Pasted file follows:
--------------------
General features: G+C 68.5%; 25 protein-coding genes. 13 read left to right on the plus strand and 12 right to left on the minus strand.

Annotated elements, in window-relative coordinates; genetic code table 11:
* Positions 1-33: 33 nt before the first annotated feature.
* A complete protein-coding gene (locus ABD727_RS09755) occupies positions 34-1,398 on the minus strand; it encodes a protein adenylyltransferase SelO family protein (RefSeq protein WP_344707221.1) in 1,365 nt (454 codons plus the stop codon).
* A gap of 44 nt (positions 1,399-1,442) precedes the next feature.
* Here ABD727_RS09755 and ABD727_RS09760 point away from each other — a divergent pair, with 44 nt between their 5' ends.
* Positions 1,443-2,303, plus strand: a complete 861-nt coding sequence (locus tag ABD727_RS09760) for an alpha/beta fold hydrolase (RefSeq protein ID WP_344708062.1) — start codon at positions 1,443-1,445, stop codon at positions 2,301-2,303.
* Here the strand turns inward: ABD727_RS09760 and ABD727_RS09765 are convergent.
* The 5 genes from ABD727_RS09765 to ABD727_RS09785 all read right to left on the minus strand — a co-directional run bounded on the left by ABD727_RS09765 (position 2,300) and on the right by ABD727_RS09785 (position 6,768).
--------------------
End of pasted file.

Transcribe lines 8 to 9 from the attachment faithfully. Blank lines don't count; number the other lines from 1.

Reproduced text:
* Here the strand turns inward: ABD727_RS09760 and ABD727_RS09765 are convergent.
* The 5 genes from ABD727_RS09765 to ABD727_RS09785 all read right to left on the minus strand — a co-directional run bounded on the left by ABD727_RS09765 (position 2,300) and on the right by ABD727_RS09785 (position 6,768).